- 24 Oct 2022
- 7 Minutes to read
Airtable automation actions: Jira Server / Data Center
- Updated on 24 Oct 2022
- 7 Minutes to read
Enterprise users can now configure automation actions to either create or update an issue in a Jira Server / Data Center (on-prem) instance. If your organization uses Jira Cloud, then refer to this documentation instead. Also, if you haven't already, we recommend checking out the support article on creating an automation for more information about setting up new automation workflows.
If this is your first time connecting your Jira Server instance with Airtable, then you’ll likely need to configure the server or work with your IT department to ensure that everything is set up for success. You can find more information about that process here.
Choose a trigger
For either updating or creating a Jira Server / Data Center issue, you will start the automation configuration process by adding a new custom automation and choosing a trigger.
The trigger you choose to use for the automation is contingent upon the way that your Airtable base has been set up. In our example, checkbox fields are being used to create and/or update the issue in Jira. So, we will use the "When a record matches conditions" trigger.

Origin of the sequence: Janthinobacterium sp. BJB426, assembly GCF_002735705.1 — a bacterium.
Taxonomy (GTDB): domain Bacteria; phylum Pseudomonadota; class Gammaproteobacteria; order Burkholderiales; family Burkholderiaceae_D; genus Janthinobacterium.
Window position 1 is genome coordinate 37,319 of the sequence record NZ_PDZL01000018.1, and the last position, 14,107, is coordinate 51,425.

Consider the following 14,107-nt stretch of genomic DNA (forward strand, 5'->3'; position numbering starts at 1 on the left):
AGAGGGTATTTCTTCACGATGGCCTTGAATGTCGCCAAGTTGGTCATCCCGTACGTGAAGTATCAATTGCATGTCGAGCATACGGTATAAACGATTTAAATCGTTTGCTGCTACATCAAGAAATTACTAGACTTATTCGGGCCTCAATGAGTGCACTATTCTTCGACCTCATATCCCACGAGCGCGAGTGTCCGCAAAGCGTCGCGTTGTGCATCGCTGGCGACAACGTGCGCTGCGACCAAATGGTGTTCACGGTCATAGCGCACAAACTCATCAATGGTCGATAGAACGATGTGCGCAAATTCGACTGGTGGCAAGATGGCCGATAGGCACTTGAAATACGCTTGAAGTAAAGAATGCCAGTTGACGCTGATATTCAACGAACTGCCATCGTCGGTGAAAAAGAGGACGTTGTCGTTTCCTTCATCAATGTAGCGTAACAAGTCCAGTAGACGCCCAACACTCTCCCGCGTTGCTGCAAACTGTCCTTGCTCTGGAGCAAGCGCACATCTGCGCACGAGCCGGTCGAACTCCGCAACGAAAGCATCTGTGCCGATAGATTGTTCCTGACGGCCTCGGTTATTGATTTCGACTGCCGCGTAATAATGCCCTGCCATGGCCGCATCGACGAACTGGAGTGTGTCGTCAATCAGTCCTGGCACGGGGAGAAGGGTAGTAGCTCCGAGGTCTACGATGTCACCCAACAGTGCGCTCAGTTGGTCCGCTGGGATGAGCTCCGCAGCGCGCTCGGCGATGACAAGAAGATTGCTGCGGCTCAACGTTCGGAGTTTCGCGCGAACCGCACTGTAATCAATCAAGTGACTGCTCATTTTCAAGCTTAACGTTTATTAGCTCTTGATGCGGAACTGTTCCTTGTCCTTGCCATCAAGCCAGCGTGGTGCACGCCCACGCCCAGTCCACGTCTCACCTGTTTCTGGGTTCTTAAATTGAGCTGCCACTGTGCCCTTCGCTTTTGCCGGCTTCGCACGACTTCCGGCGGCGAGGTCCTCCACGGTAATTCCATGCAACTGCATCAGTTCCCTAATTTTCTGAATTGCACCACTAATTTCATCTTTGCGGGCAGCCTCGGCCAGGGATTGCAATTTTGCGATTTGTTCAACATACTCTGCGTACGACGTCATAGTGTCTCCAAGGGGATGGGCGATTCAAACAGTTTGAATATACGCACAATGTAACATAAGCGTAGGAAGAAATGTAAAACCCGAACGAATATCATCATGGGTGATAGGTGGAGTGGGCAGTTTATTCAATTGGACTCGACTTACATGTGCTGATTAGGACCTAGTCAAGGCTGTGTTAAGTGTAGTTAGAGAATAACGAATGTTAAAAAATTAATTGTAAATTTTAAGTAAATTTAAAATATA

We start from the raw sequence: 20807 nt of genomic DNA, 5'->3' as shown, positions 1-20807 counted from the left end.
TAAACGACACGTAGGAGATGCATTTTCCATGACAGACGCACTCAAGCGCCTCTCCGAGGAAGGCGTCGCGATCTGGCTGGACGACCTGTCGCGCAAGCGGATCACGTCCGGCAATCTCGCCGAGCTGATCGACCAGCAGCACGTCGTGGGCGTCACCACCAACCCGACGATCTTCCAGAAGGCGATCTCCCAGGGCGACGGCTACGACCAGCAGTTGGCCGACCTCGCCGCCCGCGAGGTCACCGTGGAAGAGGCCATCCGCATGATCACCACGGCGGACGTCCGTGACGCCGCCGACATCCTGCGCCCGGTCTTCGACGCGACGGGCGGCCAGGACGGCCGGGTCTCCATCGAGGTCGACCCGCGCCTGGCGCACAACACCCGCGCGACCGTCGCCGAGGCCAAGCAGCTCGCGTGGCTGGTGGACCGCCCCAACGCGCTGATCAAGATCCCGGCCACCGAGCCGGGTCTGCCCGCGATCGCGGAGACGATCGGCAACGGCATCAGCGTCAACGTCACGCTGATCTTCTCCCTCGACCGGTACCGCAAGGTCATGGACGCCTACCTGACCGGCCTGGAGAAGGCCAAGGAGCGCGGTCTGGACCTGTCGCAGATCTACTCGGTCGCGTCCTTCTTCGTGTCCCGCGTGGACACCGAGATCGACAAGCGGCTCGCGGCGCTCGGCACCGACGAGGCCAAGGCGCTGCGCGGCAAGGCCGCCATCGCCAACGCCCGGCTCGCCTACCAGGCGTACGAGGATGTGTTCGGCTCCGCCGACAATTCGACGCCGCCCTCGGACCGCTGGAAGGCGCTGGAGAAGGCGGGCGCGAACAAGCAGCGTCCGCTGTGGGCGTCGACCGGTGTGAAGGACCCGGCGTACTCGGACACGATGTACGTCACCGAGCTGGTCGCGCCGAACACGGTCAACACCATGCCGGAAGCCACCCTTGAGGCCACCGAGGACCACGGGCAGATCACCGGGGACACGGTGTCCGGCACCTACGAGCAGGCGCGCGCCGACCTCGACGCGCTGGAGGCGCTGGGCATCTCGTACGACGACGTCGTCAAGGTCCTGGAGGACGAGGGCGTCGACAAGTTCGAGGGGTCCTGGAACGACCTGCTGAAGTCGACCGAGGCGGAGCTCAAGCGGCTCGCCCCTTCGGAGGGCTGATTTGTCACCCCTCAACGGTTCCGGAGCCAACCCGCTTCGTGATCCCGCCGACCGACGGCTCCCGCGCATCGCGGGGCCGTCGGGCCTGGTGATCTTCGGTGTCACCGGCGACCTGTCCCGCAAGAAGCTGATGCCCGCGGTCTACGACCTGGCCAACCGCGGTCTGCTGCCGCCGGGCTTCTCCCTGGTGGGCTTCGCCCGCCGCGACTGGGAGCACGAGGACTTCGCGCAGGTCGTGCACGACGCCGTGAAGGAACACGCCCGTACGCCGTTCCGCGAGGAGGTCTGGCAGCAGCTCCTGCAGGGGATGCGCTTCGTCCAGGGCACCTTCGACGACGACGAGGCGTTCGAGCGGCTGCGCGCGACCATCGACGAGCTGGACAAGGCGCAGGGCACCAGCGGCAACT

As always, be sure to successfully test whichever trigger you end up using in your automation.
Create Jira Server / Data Center issue
After your trigger is configured and tested, you can start configuring your Jira Server / Data Cetner action.
At this point, you can choose to add a description of this automation action so that other Airtable collaborators know what this action does. Then, move on to connecting to a Jira Server account.
Here you can choose a previously connected Jira Server account. Alternatively, if this is your first time connecting to Jira Server on Airtable or if you are not seeing the expected account, then you'll need to connect to a new account. Click on the plus button below to learn more about this process.